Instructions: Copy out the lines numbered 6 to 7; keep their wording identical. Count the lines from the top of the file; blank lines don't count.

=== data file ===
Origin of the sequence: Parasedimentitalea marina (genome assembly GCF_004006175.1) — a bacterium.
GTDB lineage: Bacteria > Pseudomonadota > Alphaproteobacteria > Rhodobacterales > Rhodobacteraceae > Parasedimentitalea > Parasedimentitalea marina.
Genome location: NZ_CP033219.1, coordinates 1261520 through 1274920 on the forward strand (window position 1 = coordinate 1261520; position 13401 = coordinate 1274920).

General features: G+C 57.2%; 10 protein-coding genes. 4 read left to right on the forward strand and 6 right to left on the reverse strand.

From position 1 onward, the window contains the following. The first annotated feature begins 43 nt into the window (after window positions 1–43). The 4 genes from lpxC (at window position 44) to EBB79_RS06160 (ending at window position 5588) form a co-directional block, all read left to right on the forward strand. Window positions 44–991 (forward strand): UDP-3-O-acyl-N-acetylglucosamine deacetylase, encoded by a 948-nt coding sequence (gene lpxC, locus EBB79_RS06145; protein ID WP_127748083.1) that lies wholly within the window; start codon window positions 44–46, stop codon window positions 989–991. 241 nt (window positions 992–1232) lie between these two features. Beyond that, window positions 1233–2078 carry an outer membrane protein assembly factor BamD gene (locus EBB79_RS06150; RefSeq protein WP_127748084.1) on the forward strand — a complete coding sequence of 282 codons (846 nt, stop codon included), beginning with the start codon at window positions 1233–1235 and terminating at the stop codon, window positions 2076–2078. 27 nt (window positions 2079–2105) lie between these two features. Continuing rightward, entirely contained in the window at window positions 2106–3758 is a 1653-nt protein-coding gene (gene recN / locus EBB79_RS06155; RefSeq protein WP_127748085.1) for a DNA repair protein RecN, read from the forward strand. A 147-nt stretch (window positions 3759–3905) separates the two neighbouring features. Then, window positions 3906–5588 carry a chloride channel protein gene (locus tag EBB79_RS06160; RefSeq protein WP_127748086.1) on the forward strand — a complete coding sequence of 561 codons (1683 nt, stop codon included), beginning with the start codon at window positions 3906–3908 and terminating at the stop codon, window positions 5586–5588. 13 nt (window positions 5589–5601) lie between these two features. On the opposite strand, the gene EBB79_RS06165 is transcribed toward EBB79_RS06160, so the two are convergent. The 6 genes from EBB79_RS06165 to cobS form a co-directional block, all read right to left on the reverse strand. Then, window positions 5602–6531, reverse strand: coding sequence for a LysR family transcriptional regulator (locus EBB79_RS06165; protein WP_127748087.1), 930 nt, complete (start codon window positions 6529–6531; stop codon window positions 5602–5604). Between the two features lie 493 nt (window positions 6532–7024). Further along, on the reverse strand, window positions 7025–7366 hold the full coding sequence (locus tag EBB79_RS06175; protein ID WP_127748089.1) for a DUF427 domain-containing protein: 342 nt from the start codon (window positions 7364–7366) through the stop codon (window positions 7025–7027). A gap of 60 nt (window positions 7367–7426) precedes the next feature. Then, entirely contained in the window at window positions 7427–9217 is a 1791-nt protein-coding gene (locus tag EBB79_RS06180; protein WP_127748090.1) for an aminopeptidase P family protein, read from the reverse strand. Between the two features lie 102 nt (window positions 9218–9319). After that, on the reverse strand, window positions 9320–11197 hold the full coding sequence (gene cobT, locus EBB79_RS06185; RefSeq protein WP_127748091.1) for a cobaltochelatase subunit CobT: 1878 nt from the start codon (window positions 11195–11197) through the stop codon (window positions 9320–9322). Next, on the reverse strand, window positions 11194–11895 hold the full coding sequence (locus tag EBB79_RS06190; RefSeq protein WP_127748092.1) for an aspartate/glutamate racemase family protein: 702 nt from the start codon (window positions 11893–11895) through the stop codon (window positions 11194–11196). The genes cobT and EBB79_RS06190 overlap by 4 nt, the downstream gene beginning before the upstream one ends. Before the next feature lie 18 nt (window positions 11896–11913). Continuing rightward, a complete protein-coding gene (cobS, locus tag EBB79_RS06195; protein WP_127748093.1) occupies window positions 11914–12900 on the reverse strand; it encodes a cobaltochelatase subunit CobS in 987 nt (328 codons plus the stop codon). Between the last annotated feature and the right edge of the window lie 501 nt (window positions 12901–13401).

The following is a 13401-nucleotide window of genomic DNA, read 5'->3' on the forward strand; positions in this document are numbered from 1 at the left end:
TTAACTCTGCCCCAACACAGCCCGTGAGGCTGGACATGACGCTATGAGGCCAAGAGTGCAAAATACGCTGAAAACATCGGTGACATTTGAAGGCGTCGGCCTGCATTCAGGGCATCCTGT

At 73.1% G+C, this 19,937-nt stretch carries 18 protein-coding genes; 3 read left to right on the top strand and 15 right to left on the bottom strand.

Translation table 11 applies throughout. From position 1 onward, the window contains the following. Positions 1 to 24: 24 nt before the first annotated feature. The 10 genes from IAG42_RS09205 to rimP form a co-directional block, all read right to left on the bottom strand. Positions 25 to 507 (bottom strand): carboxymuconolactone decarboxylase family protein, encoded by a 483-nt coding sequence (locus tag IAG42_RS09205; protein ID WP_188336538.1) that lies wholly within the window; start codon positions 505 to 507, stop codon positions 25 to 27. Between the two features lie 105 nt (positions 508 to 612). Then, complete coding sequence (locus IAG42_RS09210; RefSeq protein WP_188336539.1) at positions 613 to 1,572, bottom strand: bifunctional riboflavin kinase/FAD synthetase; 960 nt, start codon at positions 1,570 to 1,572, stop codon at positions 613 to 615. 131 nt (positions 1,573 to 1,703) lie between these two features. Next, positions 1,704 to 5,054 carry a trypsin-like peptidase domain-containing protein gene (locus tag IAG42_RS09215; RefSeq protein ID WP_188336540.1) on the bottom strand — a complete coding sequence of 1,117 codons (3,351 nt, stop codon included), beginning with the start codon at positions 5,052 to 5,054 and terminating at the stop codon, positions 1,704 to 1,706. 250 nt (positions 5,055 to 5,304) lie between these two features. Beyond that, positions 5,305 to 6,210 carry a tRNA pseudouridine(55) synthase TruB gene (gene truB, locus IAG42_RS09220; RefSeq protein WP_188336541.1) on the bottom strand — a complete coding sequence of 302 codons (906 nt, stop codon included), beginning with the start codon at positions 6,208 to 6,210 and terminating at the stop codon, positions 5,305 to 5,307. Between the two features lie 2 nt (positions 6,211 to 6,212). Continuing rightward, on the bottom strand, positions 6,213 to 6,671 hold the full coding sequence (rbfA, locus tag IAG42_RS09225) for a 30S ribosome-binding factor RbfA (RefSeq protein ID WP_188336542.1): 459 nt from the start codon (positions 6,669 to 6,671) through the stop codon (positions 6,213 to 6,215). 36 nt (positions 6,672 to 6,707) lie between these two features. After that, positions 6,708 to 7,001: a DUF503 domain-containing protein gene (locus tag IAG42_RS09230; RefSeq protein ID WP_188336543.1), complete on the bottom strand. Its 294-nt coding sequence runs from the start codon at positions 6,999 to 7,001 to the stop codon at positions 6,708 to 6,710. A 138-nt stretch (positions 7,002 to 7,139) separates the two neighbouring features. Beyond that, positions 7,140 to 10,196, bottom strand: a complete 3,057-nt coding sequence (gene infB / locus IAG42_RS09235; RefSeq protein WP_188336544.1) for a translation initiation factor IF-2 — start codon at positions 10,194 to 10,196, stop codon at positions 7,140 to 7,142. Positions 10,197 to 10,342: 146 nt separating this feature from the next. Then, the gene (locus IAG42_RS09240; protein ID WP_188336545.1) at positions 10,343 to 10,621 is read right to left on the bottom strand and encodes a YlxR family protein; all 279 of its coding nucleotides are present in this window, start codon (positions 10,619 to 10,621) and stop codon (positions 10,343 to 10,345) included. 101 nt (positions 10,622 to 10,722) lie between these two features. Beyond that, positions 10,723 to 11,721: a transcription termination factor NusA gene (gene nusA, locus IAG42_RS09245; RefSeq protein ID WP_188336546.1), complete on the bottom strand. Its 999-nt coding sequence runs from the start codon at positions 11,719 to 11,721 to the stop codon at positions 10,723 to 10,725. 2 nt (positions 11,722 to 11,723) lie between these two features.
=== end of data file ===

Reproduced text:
The following is a 13401-nucleotide window of genomic DNA, read 5'->3' on the forward strand; positions in this document are numbered from 1 at the left end:
TTAACTCTGCCCCAACACAGCCCGTGAGGCTGGACATGACGCTATGAGGCCAAGAGTGCAAAATACGCTGAAAACATCGGTGACATTTGAAGGCGTCGGCCTGCATTCAGGGCATCCTGT